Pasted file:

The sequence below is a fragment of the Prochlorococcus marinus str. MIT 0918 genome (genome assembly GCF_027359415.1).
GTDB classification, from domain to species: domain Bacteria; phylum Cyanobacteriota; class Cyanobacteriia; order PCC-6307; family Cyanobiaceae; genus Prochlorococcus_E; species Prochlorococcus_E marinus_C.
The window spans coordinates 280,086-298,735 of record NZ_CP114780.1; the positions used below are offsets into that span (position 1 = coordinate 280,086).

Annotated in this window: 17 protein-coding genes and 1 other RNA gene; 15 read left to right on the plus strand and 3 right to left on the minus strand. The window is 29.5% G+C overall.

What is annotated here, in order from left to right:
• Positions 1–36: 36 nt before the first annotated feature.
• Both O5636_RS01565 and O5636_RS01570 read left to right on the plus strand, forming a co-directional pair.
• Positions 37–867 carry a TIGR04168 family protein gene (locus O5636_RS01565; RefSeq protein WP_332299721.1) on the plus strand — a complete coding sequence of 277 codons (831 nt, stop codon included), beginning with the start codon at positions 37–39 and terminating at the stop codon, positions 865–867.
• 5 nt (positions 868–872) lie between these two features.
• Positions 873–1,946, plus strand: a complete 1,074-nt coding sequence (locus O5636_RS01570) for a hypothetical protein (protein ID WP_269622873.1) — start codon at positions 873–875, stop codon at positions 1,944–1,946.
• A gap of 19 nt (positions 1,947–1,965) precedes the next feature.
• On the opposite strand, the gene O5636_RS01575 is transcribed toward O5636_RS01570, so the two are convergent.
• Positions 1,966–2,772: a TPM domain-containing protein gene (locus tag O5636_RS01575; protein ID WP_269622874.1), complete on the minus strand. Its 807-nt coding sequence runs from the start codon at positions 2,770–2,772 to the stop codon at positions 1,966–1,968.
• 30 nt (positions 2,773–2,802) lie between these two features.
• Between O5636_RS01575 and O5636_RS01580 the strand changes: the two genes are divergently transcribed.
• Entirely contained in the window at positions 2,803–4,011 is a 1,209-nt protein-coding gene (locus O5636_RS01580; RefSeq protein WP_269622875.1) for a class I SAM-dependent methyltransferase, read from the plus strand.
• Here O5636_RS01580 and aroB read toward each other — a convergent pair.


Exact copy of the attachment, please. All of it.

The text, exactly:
The sequence below is a fragment of the Prochlorococcus marinus str. MIT 0918 genome (genome assembly GCF_027359415.1).
GTDB classification, from domain to species: domain Bacteria; phylum Cyanobacteriota; class Cyanobacteriia; order PCC-6307; family Cyanobiaceae; genus Prochlorococcus_E; species Prochlorococcus_E marinus_C.
The window spans coordinates 280,086-298,735 of record NZ_CP114780.1; the positions used below are offsets into that span (position 1 = coordinate 280,086).

Annotated in this window: 17 protein-coding genes and 1 other RNA gene; 15 read left to right on the plus strand and 3 right to left on the minus strand. The window is 29.5% G+C overall.

What is annotated here, in order from left to right:
• Positions 1–36: 36 nt before the first annotated feature.
• Both O5636_RS01565 and O5636_RS01570 read left to right on the plus strand, forming a co-directional pair.
• Positions 37–867 carry a TIGR04168 family protein gene (locus O5636_RS01565; RefSeq protein WP_332299721.1) on the plus strand — a complete coding sequence of 277 codons (831 nt, stop codon included), beginning with the start codon at positions 37–39 and terminating at the stop codon, positions 865–867.
• 5 nt (positions 868–872) lie between these two features.
• Positions 873–1,946, plus strand: a complete 1,074-nt coding sequence (locus O5636_RS01570) for a hypothetical protein (protein ID WP_269622873.1) — start codon at positions 873–875, stop codon at positions 1,944–1,946.
• A gap of 19 nt (positions 1,947–1,965) precedes the next feature.
• On the opposite strand, the gene O5636_RS01575 is transcribed toward O5636_RS01570, so the two are convergent.
• Positions 1,966–2,772: a TPM domain-containing protein gene (locus tag O5636_RS01575; protein ID WP_269622874.1), complete on the minus strand. Its 807-nt coding sequence runs from the start codon at positions 2,770–2,772 to the stop codon at positions 1,966–1,968.
• 30 nt (positions 2,773–2,802) lie between these two features.
• Between O5636_RS01575 and O5636_RS01580 the strand changes: the two genes are divergently transcribed.
• Entirely contained in the window at positions 2,803–4,011 is a 1,209-nt protein-coding gene (locus O5636_RS01580; RefSeq protein WP_269622875.1) for a class I SAM-dependent methyltransferase, read from the plus strand.
• Here O5636_RS01580 and aroB read toward each other — a convergent pair.